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The Second Pan African Conference on Crystallography

Compiled by Delia Hayneswith contributions from Benjamin Agyei-Tuffour, Richard Garratt, Simon ColesClaude Lecomte
[poster session]
George Okyere Dwapanyin presenting his research to a delegate (photo: George Okyere Dwapanyin).

The second Pan African Conference on Crystallography (PCCr2) was held from 28 January to 2 February 2019 in Accra, Ghana. The theme of the conference was 'Crystallography, a tool for sustainable development in Africa', and there were over 200 participants representing around 35 countries from Africa, Europe, North America, Asia and Australia. Activities included workshops, symposia, an exhibition, poster presentations and a varied social programme. The meeting was held jointly with the second African Light Source meeting (AfLS), highlighting the synergy between these two communities.

PCCr2 took place at the well-equipped Bank of Ghana conference centre on the lovely campus of the University of Ghana in Legon-Accra. Activities kicked off with a day of pre-conference workshops. The first of these, the Biostruct Africa workshop, was coordinated by Emmanuel Nji, a postdoctoral fellow at Stockholm University, Sweden. It covered protein crystallography, and included a remote session on beamline I04 at Diamond (UK). There was also an introductory crystallography workshop presented by Gilberto Artioli (University of Padova, Italy) and Claude Lecomte (Université de Lorraine, CRM2, Nancy, France), among others. This workshop included an OpenLab where participants could carry out analysis on their own samples using a benchtop instrument provided by Bruker. This instrument remained on site throughout the conference. During the conference a further well-attended workshop was organised by the Cambridge Crystallographic Data Centre (CCDC), UK, which was led by Amy Sarjeant and Suzanna Ward.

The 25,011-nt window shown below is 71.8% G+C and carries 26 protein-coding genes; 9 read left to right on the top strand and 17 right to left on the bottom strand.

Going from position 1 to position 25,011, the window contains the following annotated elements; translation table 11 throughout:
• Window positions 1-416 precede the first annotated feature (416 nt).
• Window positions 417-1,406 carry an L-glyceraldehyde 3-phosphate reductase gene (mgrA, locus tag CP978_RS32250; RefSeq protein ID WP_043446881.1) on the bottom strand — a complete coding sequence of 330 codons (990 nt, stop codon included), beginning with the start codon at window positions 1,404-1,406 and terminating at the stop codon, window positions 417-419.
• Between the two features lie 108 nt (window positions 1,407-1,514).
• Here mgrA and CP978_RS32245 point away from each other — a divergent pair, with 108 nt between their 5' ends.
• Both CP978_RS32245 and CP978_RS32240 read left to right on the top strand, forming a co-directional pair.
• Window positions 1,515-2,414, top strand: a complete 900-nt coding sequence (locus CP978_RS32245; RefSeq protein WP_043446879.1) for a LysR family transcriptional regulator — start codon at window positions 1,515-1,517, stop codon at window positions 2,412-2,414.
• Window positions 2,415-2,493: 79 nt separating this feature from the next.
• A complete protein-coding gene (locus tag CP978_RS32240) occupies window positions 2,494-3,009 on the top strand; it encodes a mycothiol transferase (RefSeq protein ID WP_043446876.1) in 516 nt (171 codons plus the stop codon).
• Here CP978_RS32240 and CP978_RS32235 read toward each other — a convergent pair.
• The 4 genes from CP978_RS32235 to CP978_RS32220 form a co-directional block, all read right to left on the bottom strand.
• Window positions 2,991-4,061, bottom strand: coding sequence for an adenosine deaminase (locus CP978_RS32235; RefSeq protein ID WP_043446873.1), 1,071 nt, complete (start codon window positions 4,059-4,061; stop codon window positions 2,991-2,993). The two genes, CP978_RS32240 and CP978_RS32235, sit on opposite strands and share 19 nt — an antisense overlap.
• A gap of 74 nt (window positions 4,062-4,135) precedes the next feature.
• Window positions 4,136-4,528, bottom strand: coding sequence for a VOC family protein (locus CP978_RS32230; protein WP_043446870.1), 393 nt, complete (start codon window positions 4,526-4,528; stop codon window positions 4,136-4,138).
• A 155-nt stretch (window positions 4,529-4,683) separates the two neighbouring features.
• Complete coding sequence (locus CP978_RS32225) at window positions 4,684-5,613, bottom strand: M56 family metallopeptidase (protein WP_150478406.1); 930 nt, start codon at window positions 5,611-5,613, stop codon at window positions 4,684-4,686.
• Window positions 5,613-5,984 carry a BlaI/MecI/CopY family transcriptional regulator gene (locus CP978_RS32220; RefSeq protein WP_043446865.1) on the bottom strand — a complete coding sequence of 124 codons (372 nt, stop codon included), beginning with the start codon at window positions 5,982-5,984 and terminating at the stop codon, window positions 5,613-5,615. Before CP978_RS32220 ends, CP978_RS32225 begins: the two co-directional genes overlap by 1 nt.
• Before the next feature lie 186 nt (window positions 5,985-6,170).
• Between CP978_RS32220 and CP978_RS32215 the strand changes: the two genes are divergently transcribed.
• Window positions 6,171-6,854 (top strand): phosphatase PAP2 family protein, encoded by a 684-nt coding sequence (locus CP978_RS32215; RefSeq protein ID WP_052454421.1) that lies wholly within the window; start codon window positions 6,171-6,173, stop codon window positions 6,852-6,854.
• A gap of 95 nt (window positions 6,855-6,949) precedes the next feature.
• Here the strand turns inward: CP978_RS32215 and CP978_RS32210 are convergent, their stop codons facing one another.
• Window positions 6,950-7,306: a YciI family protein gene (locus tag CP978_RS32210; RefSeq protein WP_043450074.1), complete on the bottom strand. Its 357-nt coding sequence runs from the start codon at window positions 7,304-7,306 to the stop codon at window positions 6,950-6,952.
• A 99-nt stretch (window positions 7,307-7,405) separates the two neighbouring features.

[Opening Ceremony]A cross-section of participants at the opening ceremony in the Bank of Ghana Hall.

Ghana is an astonishingly friendly country (I have never encountered such a welcome from customs officials!) and this generous nature was particularly apparent at the official start of the meeting on Tuesday morning, where participants were met by Ghanaian music and dance from the Ghana Dance Ensemble Troupe of the University of Ghana. The opening ceremony was chaired by Robert Kingsford-Adaboh, Dean of the School of Physical and Mathematical Sciences and Chair of the Local Organizing Committee, and had many dignitaries in attendance, including the Pro-Vice Chancellor of the University of Ghana, Kwame Offei; the Provost of the College of Basic and Applied Sciences, Daniel Asiedu; Ivan Addai Mensah; His Excellency Özlem Ergün Ulueren (Ambassador, Embassy of Turkey); His Excellency Timothy Mwaba Walamba (High Commissioner, Zambian High Commission); and Richard Catlow (Foreign Secretary of the Royal Society, UK).

[Dancers]A performance by the Ghana Dance Ensemble at the opening ceremony.

His Excellency the President of the Republic of Ghana’s keynote address was delivered by Kwabena Frimpong Boateng, Minister of Environment, Science, Technology and Innovation, on the theme 'Accelerating Africa’s Economic Growth and Industrial Competitiveness: the role of cutting-edge science, technology and its application'. His Excellency the President, Nana Addo Dankwa Akufo-Addo, described how science and technology have played a major role in the rapid advancement of developed countries and this fact cannot be lost on Africans. He indicated that it was imperative for African governments who desire to undertake a transformative agenda and eradicate poverty to allow science and technology to play a leading role in economic transformation. This clearly stated support of science and technology on the part of Ghana’s government was apparent throughout the meeting. The opening ceremony also included addresses from the chair of the International Organizing Committee, Professor Artioli; the chair of the African Light Source project, Simon Connell (University of Johannesburg, South Africa); and Michele Zema, IUCr Executive Outreach Officer (UK).